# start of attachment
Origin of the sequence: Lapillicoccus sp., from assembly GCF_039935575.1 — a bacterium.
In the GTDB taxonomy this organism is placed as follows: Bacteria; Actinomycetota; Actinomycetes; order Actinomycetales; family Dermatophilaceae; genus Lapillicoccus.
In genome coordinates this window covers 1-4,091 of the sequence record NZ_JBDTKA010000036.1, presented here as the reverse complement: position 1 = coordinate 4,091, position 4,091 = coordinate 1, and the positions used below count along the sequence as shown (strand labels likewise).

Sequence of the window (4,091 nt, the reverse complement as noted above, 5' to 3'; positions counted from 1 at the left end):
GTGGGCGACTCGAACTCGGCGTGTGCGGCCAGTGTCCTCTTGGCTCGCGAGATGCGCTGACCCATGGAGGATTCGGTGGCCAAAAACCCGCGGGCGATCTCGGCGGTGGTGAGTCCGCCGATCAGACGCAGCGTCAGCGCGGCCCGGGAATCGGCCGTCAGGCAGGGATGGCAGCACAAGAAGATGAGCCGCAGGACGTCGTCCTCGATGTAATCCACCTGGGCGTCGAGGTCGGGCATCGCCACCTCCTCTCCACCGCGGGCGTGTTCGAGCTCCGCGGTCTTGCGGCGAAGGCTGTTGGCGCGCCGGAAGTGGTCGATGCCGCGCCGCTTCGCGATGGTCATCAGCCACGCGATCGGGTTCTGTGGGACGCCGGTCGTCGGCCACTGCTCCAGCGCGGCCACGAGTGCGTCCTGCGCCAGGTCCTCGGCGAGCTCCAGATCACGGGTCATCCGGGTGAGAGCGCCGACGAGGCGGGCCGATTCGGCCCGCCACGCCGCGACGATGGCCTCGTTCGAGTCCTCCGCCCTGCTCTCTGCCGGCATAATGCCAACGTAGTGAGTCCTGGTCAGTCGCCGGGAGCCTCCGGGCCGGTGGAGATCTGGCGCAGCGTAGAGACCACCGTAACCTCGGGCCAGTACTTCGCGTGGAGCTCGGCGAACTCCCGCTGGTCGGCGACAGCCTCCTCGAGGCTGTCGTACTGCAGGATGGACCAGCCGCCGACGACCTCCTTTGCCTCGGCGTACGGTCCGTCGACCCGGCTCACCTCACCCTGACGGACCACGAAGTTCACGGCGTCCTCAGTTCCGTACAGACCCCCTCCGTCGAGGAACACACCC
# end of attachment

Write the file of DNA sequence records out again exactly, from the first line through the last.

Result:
Origin of the sequence: Lapillicoccus sp., from assembly GCF_039935575.1 — a bacterium.
In the GTDB taxonomy this organism is placed as follows: Bacteria; Actinomycetota; Actinomycetes; order Actinomycetales; family Dermatophilaceae; genus Lapillicoccus.
In genome coordinates this window covers 1-4,091 of the sequence record NZ_JBDTKA010000036.1, presented here as the reverse complement: position 1 = coordinate 4,091, position 4,091 = coordinate 1, and the positions used below count along the sequence as shown (strand labels likewise).

Sequence of the window (4,091 nt, the reverse complement as noted above, 5' to 3'; positions counted from 1 at the left end):
GTGGGCGACTCGAACTCGGCGTGTGCGGCCAGTGTCCTCTTGGCTCGCGAGATGCGCTGACCCATGGAGGATTCGGTGGCCAAAAACCCGCGGGCGATCTCGGCGGTGGTGAGTCCGCCGATCAGACGCAGCGTCAGCGCGGCCCGGGAATCGGCCGTCAGGCAGGGATGGCAGCACAAGAAGATGAGCCGCAGGACGTCGTCCTCGATGTAATCCACCTGGGCGTCGAGGTCGGGCATCGCCACCTCCTCTCCACCGCGGGCGTGTTCGAGCTCCGCGGTCTTGCGGCGAAGGCTGTTGGCGCGCCGGAAGTGGTCGATGCCGCGCCGCTTCGCGATGGTCATCAGCCACGCGATCGGGTTCTGTGGGACGCCGGTCGTCGGCCACTGCTCCAGCGCGGCCACGAGTGCGTCCTGCGCCAGGTCCTCGGCGAGCTCCAGATCACGGGTCATCCGGGTGAGAGCGCCGACGAGGCGGGCCGATTCGGCCCGCCACGCCGCGACGATGGCCTCGTTCGAGTCCTCCGCCCTGCTCTCTGCCGGCATAATGCCAACGTAGTGAGTCCTGGTCAGTCGCCGGGAGCCTCCGGGCCGGTGGAGATCTGGCGCAGCGTAGAGACCACCGTAACCTCGGGCCAGTACTTCGCGTGGAGCTCGGCGAACTCCCGCTGGTCGGCGACAGCCTCCTCGAGGCTGTCGTACTGCAGGATGGACCAGCCGCCGACGACCTCCTTTGCCTCGGCGTACGGTCCGTCGACCCGGCTCACCTCACCCTGACGGACCACGAAGTTCACGGCGTCCTCAGTTCCGTACAGACCCCCTCCGTCGAGGAACACACCC